I was raised in a Baptist household near Cleveland, Ohio. I was a naturally curious child and loved to read and learn. I absorbed knowledge like a sponge and always sought more.
When I neared my teenage years, I started to question the religion I was brought up to believe. I had so many questions... contradictions in the Bible; things I were taught to believe about the way the world works, that didn't make ANY sense to me; the difference in the way Christians claim to be, and the way they actually act; etc etc.
I started to research things more and more. I was helped in my research over the years from many different angles. A High School history class about World Religions opened a door for me. I started to become more interested in philosophy, and read up on that. I watched many different programs from The History Channel about the history of Christianity and different religions. My interest in psychology grew and I read everything I could find on that. Carl Jung and Joseph Campbell got me interested in mythology and comparative religion, which spawned an interest in anthropology.
As the years went on, I knew I wasn't a "believer" any more. Everything I knew, from all the research I did in books, documentaries, online, TV specials, etc etc all expanded my thought. It's interesting to note how many different fields tend to overlap.
Of course, I was careful to never mention any of this to my family or any of our family friends that were Christian. I only confided my true feelings to a few close friends, who were going through the same ordeal and shared my thoughts.
I joined the Marine Corps right after graduating High School, and moved to California. I kept reading and watching, expanding my thoughts farther and leading to more new discoveries. I was finally able to distance myself from weekly church attendance.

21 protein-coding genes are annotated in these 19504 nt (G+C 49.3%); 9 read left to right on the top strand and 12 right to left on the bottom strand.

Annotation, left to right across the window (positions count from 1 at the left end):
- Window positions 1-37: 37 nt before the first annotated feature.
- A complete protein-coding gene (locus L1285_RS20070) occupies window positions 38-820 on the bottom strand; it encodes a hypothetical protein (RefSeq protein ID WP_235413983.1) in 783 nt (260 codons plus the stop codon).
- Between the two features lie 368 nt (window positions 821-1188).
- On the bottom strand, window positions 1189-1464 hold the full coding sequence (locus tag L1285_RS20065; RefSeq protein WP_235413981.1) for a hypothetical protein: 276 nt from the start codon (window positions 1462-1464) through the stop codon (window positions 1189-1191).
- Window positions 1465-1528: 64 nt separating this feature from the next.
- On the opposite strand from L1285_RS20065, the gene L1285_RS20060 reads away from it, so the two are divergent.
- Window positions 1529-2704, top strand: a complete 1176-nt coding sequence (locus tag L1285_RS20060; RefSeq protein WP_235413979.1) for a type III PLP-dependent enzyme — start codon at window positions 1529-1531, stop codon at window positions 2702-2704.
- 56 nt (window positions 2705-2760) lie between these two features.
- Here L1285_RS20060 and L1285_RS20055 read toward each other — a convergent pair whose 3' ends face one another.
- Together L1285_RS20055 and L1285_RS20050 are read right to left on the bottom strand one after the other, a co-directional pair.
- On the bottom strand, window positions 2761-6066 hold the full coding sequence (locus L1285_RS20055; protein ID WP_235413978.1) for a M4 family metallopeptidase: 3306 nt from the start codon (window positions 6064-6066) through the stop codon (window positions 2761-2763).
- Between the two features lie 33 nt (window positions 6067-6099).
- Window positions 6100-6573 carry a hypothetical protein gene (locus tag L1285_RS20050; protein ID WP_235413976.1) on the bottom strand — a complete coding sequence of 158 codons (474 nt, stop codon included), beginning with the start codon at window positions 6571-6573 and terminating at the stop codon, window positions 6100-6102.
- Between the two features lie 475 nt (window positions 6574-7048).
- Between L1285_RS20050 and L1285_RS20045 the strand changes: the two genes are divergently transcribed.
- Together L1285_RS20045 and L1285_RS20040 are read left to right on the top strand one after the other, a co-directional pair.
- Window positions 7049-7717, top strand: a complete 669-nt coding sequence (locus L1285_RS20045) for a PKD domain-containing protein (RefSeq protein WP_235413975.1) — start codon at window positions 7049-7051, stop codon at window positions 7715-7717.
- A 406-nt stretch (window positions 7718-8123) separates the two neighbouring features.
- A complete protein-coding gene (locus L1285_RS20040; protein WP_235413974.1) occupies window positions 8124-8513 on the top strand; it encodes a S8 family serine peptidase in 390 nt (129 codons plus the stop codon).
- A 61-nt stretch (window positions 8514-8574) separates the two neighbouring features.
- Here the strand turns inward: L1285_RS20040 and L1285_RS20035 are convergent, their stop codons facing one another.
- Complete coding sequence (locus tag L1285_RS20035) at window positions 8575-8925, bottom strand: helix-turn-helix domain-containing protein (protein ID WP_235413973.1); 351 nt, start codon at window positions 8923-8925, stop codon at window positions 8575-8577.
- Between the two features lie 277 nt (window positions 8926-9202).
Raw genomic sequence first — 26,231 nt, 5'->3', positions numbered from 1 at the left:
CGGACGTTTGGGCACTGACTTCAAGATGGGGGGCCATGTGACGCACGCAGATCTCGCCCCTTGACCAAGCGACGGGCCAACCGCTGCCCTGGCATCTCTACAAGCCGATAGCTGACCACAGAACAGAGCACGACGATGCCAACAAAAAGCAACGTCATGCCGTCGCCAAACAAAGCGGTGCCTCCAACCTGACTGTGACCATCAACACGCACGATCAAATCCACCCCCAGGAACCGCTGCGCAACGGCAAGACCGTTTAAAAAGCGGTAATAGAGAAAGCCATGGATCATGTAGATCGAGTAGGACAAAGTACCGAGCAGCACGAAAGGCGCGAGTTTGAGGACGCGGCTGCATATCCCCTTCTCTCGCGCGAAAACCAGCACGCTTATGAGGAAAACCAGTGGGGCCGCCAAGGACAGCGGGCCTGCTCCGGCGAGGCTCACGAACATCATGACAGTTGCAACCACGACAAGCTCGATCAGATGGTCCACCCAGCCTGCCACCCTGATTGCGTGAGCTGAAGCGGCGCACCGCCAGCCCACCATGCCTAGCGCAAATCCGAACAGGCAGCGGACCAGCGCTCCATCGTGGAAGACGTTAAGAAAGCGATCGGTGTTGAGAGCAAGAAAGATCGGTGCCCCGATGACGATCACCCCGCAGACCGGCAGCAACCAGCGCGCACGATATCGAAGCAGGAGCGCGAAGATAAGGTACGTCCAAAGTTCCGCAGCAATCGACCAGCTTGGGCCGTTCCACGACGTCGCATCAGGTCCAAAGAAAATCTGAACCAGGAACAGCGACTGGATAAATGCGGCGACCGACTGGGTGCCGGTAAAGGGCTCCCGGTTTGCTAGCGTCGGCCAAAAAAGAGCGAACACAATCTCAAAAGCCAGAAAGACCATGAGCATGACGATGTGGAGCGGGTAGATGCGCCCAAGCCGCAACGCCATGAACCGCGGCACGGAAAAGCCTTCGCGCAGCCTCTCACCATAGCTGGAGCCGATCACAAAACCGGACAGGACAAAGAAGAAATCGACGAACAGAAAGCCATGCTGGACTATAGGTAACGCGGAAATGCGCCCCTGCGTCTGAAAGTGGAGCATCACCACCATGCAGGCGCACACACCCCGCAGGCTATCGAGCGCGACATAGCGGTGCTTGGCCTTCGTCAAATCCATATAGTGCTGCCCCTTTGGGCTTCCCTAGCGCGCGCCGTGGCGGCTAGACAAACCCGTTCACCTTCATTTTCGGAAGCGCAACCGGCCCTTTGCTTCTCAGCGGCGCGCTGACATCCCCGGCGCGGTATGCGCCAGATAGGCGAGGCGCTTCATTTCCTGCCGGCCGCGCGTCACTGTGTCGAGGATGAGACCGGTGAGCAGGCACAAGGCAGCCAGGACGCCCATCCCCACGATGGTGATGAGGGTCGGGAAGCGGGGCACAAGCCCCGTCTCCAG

I knew I wasn't a Christian. I really didn't label myself as Atheist or anything specific. Over the few years I've been in the military, my mom slowly started to pick up on things. Little things I said here and there; when I told her I don't go to church on Sunday; etc.
It wasn't until I read your book The God Delusion that I finally stopped and said, "Holy shit... I've been an Atheist all this time."
The suspense my mother was going through had to end at sometime... in a recent phone conversation, my mom directly asked me if I was a believer. I plainly told her "No." At first, she was flabbergasted and didn't know what to say. She expressed some dismay at my answer. I told her that I'm surprised it took so long to ask, and how I'd had doubts with Christianity for years, but whenever I tried to find answers from the pastor, Bible, or Christians, it was to no avail. I'd get a bullshit answer using circular reasoning, or another equally throwaway answer like, "Oh, well we're not meant to understand God's ways."
I threw out a couple examples. As the conversation went on, she stopped being so taken aback and was engaged. And now we've agreed to openly discuss things when the next time I'm home. Maybe, just maybe, I can expand her consciousness too.
So I guess what I'm trying to say Richard, is thank you. Thank you for having the balls to stand up and talk about this "taboo" subject. You've given me that final boost of courage I needed to proclaim who I really am and what I believe. And now I feel obligated to pass on the gift to others. To open their eyes to the blindfold and shackles that have been imprisoning them all their lives. To be free.